Not once in its 114-year history has the Nobel Prize been awarded to a black scientist. But in 1954, perhaps it should have. That year, the Swedish Academy of Sciences awarded Linus Pauling the Nobel Prize in Chemistry “for his research into the nature of the chemical bond and its application to the elucidation of the structure of complex substances.” (Nine years later, Pauling won the Nobel Peace Prize, becoming only the second person to win in two categories; Marie Curie is the other.*)
By “structure of complex substances,” the academy largely meant the structure of proteins. Pauling had demonstrated that proteins—long chains made up of amino acids—didn’t flop around like loose strands of string but instead coiled into rigid spirals of predictable width and pitch. Pauling dubbed the spirals “alpha helices.” It was a scientific coup. Some of the world’s best scientists—including Nobel laureate Lawrence Bragg—had been chasing protein’s structure. But Pauling found it first.
Or so the story goes. There’s good reason to believe that Howard University physicist Herman Branson, not Pauling, performed the detailed calculations that revealed the alpha helix. In 1948, Branson spent a sabbatical year at Caltech, where Pauling invited him to work on the protein problem. Here’s how Branson described that collaboration to Ted and Ben Goertzel, authors of the Pauling biography A Life in Science and Politics:
I worked on this problem in the math library, reading all I could find on projective geometry, odd equations, and the like. At the end of two or three months, I had found two spiral structures which fit all the data. They were the alpha and gamma helices. I took my work to Pauling who told me that he thought they were too tight, that he thought a protein molecule should have a much larger radius so that water molecules could fit down inside and cause the protein to swell. I went back and worked unsuccessfully to find such a structure…
I wrote up what I had done and gave the paper to Pauling when I left in the summer of 1949. I heard nothing until I got this letter from Pauling dated October 6, 1950. I interpreted this letter as establishing that the alpha and gamma in my paper were correct and that the subsequent work done was cleaning up or verifying. The differences were nil.
No one disputes the fact that Branson was involved in the discovery of the alpha helix. He was one of three coauthors on the 1951 paper, published in the Proceedings of the National Academy of Sciences, that unveiled the structure to the world. But an alternative to Branson’s narrative, far less generous to his role in the effort, gained a foothold in the scientific community. According to the Goertzels, that narrative is typified by a profile piece for the Pasadena Star-News, in which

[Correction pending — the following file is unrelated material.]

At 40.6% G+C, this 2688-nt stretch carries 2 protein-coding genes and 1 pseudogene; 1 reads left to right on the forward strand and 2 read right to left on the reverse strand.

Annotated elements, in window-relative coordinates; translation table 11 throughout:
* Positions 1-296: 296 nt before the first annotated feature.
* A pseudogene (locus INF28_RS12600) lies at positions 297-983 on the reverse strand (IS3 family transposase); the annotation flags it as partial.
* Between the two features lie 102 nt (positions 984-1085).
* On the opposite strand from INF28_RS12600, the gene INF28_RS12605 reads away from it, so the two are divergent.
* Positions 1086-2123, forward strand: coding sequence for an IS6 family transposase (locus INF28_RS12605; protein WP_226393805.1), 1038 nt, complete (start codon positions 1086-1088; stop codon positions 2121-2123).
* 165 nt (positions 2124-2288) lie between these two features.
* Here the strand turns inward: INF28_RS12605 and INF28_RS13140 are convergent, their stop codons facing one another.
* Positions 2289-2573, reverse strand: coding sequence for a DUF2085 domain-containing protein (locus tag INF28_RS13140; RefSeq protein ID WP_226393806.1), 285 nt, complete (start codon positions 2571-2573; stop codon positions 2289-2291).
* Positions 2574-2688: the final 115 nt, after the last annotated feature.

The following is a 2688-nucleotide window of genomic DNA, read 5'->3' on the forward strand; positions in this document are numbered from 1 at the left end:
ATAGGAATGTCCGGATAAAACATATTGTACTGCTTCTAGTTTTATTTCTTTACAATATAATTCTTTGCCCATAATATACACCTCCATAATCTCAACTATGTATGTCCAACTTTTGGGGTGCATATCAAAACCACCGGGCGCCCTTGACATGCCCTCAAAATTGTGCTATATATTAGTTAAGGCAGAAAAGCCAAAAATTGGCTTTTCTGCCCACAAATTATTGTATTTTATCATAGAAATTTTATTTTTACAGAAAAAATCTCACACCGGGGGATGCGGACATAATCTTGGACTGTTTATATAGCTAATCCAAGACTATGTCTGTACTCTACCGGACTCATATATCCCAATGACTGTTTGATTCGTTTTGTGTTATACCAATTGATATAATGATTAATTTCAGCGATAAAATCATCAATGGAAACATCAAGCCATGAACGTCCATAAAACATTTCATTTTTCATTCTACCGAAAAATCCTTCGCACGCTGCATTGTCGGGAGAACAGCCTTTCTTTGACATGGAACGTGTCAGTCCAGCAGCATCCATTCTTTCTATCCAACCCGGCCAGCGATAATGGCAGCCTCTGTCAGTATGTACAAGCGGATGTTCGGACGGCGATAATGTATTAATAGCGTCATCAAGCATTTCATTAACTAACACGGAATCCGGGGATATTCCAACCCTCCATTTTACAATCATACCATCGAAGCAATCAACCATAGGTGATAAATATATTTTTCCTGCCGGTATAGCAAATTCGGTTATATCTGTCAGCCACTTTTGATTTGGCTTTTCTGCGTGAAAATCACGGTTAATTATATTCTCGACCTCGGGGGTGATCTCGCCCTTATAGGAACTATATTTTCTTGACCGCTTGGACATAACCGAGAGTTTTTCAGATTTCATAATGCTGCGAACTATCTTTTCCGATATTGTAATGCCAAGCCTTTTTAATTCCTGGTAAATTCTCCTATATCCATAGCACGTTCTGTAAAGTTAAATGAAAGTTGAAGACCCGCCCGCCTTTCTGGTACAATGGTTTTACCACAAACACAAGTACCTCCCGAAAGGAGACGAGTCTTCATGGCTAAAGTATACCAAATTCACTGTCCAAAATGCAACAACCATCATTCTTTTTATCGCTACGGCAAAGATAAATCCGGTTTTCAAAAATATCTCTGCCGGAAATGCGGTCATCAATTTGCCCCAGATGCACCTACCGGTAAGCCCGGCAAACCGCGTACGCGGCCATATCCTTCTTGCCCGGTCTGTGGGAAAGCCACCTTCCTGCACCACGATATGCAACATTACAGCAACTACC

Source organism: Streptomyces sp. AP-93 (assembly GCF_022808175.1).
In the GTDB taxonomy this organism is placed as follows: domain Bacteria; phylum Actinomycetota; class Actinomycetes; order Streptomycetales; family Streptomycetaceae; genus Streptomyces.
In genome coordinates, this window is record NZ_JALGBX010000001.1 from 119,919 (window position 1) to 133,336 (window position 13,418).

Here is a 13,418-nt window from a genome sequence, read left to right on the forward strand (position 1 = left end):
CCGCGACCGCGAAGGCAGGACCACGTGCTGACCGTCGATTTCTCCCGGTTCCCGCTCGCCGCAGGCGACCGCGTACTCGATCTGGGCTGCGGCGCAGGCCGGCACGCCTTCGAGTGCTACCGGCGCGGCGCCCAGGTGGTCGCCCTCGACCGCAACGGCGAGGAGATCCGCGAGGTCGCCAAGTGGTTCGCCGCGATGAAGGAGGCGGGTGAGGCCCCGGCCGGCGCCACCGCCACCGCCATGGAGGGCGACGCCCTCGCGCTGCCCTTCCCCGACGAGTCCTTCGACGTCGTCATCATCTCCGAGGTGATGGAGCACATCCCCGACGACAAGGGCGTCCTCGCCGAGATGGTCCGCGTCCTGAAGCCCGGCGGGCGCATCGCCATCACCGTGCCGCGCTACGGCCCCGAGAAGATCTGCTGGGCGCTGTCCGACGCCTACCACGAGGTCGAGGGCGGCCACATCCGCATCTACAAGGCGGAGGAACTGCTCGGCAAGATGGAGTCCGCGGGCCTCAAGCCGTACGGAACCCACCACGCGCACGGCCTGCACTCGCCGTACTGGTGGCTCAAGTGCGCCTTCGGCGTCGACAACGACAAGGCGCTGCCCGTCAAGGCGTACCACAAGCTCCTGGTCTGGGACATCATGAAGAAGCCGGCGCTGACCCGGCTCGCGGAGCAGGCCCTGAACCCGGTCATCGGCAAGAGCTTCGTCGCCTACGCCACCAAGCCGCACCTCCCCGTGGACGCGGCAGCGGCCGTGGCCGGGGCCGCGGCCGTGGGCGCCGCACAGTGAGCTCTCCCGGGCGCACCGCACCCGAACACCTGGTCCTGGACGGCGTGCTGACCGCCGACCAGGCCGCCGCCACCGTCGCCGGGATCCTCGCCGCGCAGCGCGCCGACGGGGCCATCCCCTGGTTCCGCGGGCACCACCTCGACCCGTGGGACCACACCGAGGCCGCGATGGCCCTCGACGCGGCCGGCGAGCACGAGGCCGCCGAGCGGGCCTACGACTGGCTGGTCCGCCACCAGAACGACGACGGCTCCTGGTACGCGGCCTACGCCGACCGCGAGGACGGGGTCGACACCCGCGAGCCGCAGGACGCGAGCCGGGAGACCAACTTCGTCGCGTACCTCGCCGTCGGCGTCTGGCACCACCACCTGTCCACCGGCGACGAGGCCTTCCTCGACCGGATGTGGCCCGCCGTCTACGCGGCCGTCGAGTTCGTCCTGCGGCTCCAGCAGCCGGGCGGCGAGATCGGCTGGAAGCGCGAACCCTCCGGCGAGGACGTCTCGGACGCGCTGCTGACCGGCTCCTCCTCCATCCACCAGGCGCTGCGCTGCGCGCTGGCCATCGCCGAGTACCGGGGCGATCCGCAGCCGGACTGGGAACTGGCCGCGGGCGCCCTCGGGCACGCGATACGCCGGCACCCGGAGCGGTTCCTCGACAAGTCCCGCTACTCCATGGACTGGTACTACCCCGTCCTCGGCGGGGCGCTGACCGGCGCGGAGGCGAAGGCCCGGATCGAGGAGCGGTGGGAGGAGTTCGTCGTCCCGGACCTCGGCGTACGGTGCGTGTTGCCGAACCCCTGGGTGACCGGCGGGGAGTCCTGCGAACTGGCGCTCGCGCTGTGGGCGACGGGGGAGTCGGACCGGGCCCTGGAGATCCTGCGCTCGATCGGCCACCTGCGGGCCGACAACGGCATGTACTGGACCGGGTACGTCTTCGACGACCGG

Branson was mentioned only in a brief paragraph, which stated, “Dr. Herman Branson, Howard University professor, assessed Dr. Pauling’s work and found yet another helical spring-like arrangement of atoms which fitted the many conditions of proteins.
Pauling died in 1994, and Branson in 1995, so we’ll never know for certain what transpired in Pasadena all those years ago. But it’s revealing that, of the three authors of the PNAS paper, only Branson failed to garner a single nomination for the Nobel Prize. (Robert Corey, the paper’s other coauthor, was nominated once for the Medicine prize and three times for Chemistry.)
It’s tempting to attribute Branson’s snub to prejudices within the scientific community. But the truth, in this case, is likely more complicated than that. Unlike Pauling and Corey, Branson did very little follow up work on protein structure. He returned to Howard to take on other research problems, and he never wrote another paper with Pauling. Meanwhile, just a month after the alpha helix paper appeared, Pauling and Corey coauthored another paper reporting a second important protein structure, a pleated arrangement known as a beta sheet.
That’s not to say that Branson wasn’t prolific. His oeuvre includes theoretical treatments of polymerization, cell metabolism, arterial blood flow, and sickle cell anemia. He attacked those problems with a rigor that sometimes left even the brightest minds in the dust. Here’s renowned surgeon Charles Drew, responding to a preprint of a Branson paper on blood circulation:
I need a dictionary, a calculus book, a mathematics for elementary students, and a physics for beginners to get any idea of what you’re talking about, but it looks good.
Laureate or not, let it never be said that Branson didn’t win the respect of science’s titans.
*A previous version of this article incorrectly implied that there have been only two repeat winners of Nobel prizes.
(Featured image courtesy of Berlin-George)